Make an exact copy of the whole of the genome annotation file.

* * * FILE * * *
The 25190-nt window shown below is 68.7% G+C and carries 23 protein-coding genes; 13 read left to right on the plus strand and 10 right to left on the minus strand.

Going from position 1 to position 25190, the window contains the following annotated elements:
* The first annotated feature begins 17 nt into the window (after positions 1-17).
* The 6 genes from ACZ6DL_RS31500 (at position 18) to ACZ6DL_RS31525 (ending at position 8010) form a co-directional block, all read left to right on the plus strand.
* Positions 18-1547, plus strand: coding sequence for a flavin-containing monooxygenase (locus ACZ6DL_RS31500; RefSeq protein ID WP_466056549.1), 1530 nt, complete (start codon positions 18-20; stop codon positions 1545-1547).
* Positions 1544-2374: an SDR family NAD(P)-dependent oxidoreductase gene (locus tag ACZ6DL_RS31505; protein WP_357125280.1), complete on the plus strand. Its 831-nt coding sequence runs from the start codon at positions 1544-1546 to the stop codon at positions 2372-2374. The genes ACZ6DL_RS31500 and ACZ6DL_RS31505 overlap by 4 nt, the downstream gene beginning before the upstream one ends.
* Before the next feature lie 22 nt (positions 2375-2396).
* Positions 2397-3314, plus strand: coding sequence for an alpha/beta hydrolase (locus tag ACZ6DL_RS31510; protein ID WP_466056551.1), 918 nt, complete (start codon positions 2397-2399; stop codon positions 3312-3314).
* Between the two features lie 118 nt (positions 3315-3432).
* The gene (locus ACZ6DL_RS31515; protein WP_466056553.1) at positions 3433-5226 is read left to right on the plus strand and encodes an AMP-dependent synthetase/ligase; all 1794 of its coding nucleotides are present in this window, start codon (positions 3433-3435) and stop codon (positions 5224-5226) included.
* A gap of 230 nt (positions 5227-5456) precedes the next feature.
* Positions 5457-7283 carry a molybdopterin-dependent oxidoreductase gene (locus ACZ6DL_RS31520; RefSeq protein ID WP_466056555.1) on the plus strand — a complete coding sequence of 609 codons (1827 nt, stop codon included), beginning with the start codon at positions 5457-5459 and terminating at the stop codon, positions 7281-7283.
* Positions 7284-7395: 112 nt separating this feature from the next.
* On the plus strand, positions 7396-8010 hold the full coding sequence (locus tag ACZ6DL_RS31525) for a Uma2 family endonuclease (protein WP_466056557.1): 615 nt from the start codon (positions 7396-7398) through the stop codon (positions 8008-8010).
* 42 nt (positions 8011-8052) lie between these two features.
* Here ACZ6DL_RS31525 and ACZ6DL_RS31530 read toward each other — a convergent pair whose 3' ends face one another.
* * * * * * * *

The 25190-nt window shown below is 68.7% G+C and carries 23 protein-coding genes; 13 read left to right on the plus strand and 10 right to left on the minus strand.

Going from position 1 to position 25190, the window contains the following annotated elements:
* The first annotated feature begins 17 nt into the window (after positions 1-17).
* The 6 genes from ACZ6DL_RS31500 (at position 18) to ACZ6DL_RS31525 (ending at position 8010) form a co-directional block, all read left to right on the plus strand.
* Positions 18-1547, plus strand: coding sequence for a flavin-containing monooxygenase (locus ACZ6DL_RS31500; RefSeq protein ID WP_466056549.1), 1530 nt, complete (start codon positions 18-20; stop codon positions 1545-1547).
* Positions 1544-2374: an SDR family NAD(P)-dependent oxidoreductase gene (locus tag ACZ6DL_RS31505; protein WP_357125280.1), complete on the plus strand. Its 831-nt coding sequence runs from the start codon at positions 1544-1546 to the stop codon at positions 2372-2374. The genes ACZ6DL_RS31500 and ACZ6DL_RS31505 overlap by 4 nt, the downstream gene beginning before the upstream one ends.
* Before the next feature lie 22 nt (positions 2375-2396).
* Positions 2397-3314, plus strand: coding sequence for an alpha/beta hydrolase (locus tag ACZ6DL_RS31510; protein ID WP_466056551.1), 918 nt, complete (start codon positions 2397-2399; stop codon positions 3312-3314).
* Between the two features lie 118 nt (positions 3315-3432).
* The gene (locus ACZ6DL_RS31515; protein WP_466056553.1) at positions 3433-5226 is read left to right on the plus strand and encodes an AMP-dependent synthetase/ligase; all 1794 of its coding nucleotides are present in this window, start codon (positions 3433-3435) and stop codon (positions 5224-5226) included.
* A gap of 230 nt (positions 5227-5456) precedes the next feature.
* Positions 5457-7283 carry a molybdopterin-dependent oxidoreductase gene (locus ACZ6DL_RS31520; RefSeq protein ID WP_466056555.1) on the plus strand — a complete coding sequence of 609 codons (1827 nt, stop codon included), beginning with the start codon at positions 5457-5459 and terminating at the stop codon, positions 7281-7283.
* Positions 7284-7395: 112 nt separating this feature from the next.
* On the plus strand, positions 7396-8010 hold the full coding sequence (locus tag ACZ6DL_RS31525) for a Uma2 family endonuclease (protein WP_466056557.1): 615 nt from the start codon (positions 7396-7398) through the stop codon (positions 8008-8010).
* 42 nt (positions 8011-8052) lie between these two features.
* Here ACZ6DL_RS31525 and ACZ6DL_RS31530 read toward each other — a convergent pair whose 3' ends face one another.